In a short segment of Galileo's book Sidereus Nuncius, Galileo briefly examined recent observations he had made on the realm of the fixed stars. Through the telescope, Galileo was able to see stars that, before this time, were not even known to exist. These stars, stars below what Galileo called the sixth magnitude, appeared as bright using the telescope as the second magnitude of stars appeared as seen through natural vision. (Galileo used the term magnitude in describing the brightness of the stars seen without use of any visual aids.)
Galileo decided to demonstrate the great number of stars that actually existed by depicting a few star systems that were known to all and including the additional stars that he had observed. He chose to depict the entire constellations of Orion and the Pleiades, but soon decided that Orion was just too large, and so he only sketched the belt and sword region of Orion. Below are the drawings Galileo made of Orion and the Pleiades as put forth in his publication Sidereus Nuncius, pages 60 and 61.
Galileo identified the known stars in his depiction by making them larger and surrounding them with an outline.
Galileo was very interested in these previously "invisible" stars because he felt they were critical to understanding nebulae and the Milky Way. Galileo thought that what had previously been seen as a milky luster in the sky was no more than than these invisible stars. The Milky Way then was just the view of these far distant stars from earth. Nebulae or nebulous stars were in fact actually a number of small stars clustered together. Galileo went on to prove this assertion by sketching out two "nebulae" which were indeed clusters of stars. He depicted the Orion's Head nebula and the nebula of Praesepe (located in the Cancer constellation) which are shown below. The pictures are from Sidereus Nuncius on page 63.
Galileo was accurate in some of his assessments about what were then considered nebulae and about the Milky Way. Galileo was correct in concluding that the Milky Way was composed of stars, he just had not realized that it could also include gas and dust. He made this same error in his conclusions about nebulae. Many of the areas of sky that had been considered nebulae before Galileo's time were actually start clusters. Galileo was correct then, for some objects, in declaring that the nebulae of the time were actually composed of distant stars. Galileo did not come to the realization however that true nebulae could and did also exist. A true nebula is a cloud that is composed of gas and dust and appears hazy. It is not composed of far distant starts that could be differentiated had we only sufficiently powerful equipment.
One such true nebula is the Orion Nebula which is located in the sword of Orion. This nebula is conspiciously absent from Galileo's drawing of Orion. There are a number of possible reasons that Galileo could have missed the Orion nebula in his observations. The first is that he just did not see it with his telescope. This possibility is highly unlikely as the Orion nebula is visible through the most simple telescopes and binoculars. Another possibility is that, due to the limited field of view of Galileo's telescope, he did not notice the hazy quality of the sky in the area of the nebula as being extremely different from the sky around it. This is another unlikely scenario as the nebula should have been fairly noticeable through Galileo's telescope and as we shall see in the Pleiades diagram later on, the field of view was sufficient for viewing a few stars at a time. This telescope then, should have be sufficient to view the Orion Nebula. The last and most probable possibility is that Galileo knew the nebula existed, but was unable to distinguish the nebula into stars and thus ignored it. This possibility does not give a very flattering picture of Galileo as a scientist, but appears to be the most likely.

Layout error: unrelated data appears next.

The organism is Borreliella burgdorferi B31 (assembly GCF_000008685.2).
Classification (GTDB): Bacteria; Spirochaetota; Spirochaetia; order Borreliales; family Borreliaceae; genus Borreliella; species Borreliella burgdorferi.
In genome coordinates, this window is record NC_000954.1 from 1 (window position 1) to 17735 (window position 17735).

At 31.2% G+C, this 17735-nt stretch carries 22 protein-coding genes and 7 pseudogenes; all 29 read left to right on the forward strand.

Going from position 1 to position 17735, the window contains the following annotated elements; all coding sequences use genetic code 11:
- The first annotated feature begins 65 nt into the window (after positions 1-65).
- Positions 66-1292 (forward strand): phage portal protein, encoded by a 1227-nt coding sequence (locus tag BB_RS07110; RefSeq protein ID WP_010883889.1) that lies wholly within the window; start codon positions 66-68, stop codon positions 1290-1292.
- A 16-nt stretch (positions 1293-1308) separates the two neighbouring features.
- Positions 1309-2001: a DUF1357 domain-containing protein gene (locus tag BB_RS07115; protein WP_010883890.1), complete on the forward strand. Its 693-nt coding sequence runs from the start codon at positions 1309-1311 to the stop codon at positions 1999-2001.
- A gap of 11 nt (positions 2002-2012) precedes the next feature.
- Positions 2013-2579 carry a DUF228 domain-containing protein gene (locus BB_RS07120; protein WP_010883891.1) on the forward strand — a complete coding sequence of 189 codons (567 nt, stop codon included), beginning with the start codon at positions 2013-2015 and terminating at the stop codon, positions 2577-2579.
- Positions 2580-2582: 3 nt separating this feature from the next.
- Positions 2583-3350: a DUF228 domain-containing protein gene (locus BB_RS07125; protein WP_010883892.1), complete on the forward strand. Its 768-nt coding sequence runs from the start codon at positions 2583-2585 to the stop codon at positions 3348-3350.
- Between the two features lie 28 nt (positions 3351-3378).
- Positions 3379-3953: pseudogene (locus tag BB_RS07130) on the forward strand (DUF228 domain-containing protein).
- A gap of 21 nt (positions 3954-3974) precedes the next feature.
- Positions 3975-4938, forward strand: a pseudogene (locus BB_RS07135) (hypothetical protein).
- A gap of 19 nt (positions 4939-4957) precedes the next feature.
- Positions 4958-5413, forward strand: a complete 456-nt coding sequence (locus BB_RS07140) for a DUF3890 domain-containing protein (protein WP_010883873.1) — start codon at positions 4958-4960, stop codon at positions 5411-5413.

We unfortunately were unable to make any useful observations of Orion and the Orion Nebula using the Galilean telescopes (due to reasons mentioned below), but do have an observation of the Orion Nebula using a modern telescope. Below is an observation of the Orion Nebula using a 100x telescope on April 1st at the George Observatory at approximately 8:30pm. This is a view of the middle of the sword and the shaded region is the nebula.
Here is another observation of the same thing by a different observer. This demonstrates, if nothing else, individual differences in observation. The region of lines is the nebula.
We also have one observation of the Pleiades constellation that was made at the George Observatory on April 1st using a Galilean telescope. This observation shows the field of view of the telescope in the context of the stars observed. This shows the modern observer that Galileo would have had to move his telescope in order to obtain any information over whole star constellations. We have also included Galileo's drawing of the Pleiades for comparison (Sidereus Nuncius, 61).
Our group had a number of problems in general with observations for this semester and this was a strong factor in Orion/Pleiades observations. First, we had very few nights of good observing weather. Also, Orion and the Pleiades are really winter constellations and set very early in the spring. Compounding this problem of early setting is the fact that there is always a glow around the Houston skyline. So, observations in Houston were hampered because the constellations were at a level in the sky that was just too hazy to observe clearly. When it is hard to even see Orion's belt, the possibilities of viewing the sword much less the nebula are not that great.
Future suggestions for next year's group would include observing as early in the year as possible. Leaving Houston to make these observations will probably be very important as well.
Sketches by Sandi Hassinger and Nicole Peterson
We appreciate any comments or suggestions.